With 30 years of studying at a distance, engineer Jim is longest serving devotee

An electrical engineer from Sandsound has become one of the longest-serving devotees of distance learning.

James Smith, 55, has signed up for two new computer courses with ICS (International Correspondence Schools) making it almost 30 years since he started studying with the Glasgow-based distance learning provider.

Mr Smith is unable to remember exactly how many courses he has completed with ICS because he has been studying with them for so long. However, he does remember signing up in the late 1970s after seeing an advertisement in a newspaper, possibly The Shetland Times.

He said: “As an electronic engineer I’ve always wanted to keep myself up to date with developments in radio, television and now com­puter maintenance. Home study with ICS has been brilliant because I’ve been able to continue working while I’ve learned new skills to help me in my job.”

Mr Smith works for Bolts Shetland Ltd in Lerwick and is also a retained firefighter which involves regular week-night training. Distance learning has allowed him to fit his studies around his busy schedule. And although he works with computers he admits that he still writes all his course work by hand.

He added: “I am a bit old fashioned in that respect, but I enjoy writing.”

ICS managing director Sally Pulvertaft was full of admiration for what Mr Smith had achieved.

She said: “James shows just how valuable distance learning can be to people who live off the mainland. Access to adult learning can be difficult in certain areas so being able to learn in your own home, in your own time and at your own pace is extremely valuable. ICS is delighted that James has continued to study with us for all these years. He’s an example to us all.”

Ms Pulvertaft said ICS had recently launched a major UK education campaign. Starting in Glasgow under the banner Educating Glasgow, it was the pilot for a national campaign that ICS intended to roll out across the whole of the UK to promote the value of flexible learning in the downturn.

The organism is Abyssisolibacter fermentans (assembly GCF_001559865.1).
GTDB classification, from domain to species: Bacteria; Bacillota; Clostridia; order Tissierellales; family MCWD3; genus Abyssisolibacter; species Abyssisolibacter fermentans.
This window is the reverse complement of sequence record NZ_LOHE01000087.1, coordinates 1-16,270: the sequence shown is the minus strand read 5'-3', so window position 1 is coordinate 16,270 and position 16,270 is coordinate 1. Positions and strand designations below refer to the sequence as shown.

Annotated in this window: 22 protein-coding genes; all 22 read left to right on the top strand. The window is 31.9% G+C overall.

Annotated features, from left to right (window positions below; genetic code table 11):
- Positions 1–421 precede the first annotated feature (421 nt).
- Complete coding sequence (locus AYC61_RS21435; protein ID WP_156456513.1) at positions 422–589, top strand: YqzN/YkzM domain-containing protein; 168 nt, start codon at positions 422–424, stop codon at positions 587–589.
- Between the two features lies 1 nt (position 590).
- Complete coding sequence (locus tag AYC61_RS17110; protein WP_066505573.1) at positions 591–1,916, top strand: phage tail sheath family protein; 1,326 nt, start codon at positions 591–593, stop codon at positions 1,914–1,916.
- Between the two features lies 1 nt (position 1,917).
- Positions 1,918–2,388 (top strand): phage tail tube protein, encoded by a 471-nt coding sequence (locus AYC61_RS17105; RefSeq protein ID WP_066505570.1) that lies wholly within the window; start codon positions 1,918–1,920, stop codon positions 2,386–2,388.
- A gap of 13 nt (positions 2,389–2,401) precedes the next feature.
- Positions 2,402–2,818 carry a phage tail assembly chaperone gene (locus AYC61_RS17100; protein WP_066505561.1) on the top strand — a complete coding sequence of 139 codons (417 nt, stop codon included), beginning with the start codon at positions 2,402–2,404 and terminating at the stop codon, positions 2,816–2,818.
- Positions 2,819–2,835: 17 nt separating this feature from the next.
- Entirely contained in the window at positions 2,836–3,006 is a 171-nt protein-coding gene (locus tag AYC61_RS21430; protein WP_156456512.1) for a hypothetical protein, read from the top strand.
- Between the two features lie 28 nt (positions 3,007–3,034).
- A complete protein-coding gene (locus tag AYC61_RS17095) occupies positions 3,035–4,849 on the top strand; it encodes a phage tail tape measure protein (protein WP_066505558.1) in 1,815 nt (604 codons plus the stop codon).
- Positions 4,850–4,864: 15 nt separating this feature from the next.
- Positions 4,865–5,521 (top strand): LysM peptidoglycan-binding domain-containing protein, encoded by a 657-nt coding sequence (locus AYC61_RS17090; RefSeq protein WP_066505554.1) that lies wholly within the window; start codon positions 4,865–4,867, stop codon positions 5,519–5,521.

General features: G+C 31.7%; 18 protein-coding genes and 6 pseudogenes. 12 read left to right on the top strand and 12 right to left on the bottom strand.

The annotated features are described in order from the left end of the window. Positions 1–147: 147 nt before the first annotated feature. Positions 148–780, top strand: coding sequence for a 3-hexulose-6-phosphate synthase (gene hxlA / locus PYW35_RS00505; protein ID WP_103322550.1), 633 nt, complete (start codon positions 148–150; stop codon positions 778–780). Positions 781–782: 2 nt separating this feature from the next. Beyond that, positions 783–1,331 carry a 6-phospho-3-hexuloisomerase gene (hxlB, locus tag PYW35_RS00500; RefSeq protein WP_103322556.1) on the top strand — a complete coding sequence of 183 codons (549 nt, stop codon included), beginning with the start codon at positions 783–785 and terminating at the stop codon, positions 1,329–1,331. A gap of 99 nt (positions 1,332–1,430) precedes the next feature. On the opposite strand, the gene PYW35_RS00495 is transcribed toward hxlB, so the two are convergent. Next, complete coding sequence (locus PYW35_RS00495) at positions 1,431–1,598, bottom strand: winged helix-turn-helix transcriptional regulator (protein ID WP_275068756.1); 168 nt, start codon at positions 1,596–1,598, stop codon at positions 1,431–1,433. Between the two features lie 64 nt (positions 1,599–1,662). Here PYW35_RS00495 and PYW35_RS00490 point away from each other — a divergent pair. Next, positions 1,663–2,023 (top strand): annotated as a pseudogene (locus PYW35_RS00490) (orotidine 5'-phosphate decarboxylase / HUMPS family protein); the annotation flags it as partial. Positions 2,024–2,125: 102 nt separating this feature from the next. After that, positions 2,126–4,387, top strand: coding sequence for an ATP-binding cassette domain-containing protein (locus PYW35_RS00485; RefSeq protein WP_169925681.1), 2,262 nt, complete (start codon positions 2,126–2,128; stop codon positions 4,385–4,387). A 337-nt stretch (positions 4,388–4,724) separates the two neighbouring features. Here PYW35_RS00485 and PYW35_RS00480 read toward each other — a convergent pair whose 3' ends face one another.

She said: “We want to encourage everyone to think about how to improve their skills and qualifica­tions. With college admissions rocketing and more people worrying about their job security, distance learning is a cost-effective and practical solution that people aren’t always aware of.”

A recent survey carried out by ICS showed that 40 per cent of adults in the UK engaged in some kind of study over the last year and 25 per cent would use distance learning if they could find the right course. Only eight per cent of those questioned said they preferred to learn face-to-face.

Keith Dickinson, former assistant principal of Edinburgh Napier Uni­versity, who chairs the ICS academic board, said: “This campaign is a really positive step. It is all about broadening educational possibilities through flexible learning. It’s also about giving people who might not normally get this opportunity the chance to study successfully and hence boost their self esteem and enhance their career prospects.”

ICS has been based in Glasgow for the past 34 years, having been established in the USA in 1890. The company employs 100 people and currently provides education, skills and training to 45,000 people across the UK and internationally. ICS is in the process of becoming an integral part of an even bigger pan-European distance learning provider led by the German educational publishing giant Cornelsen.


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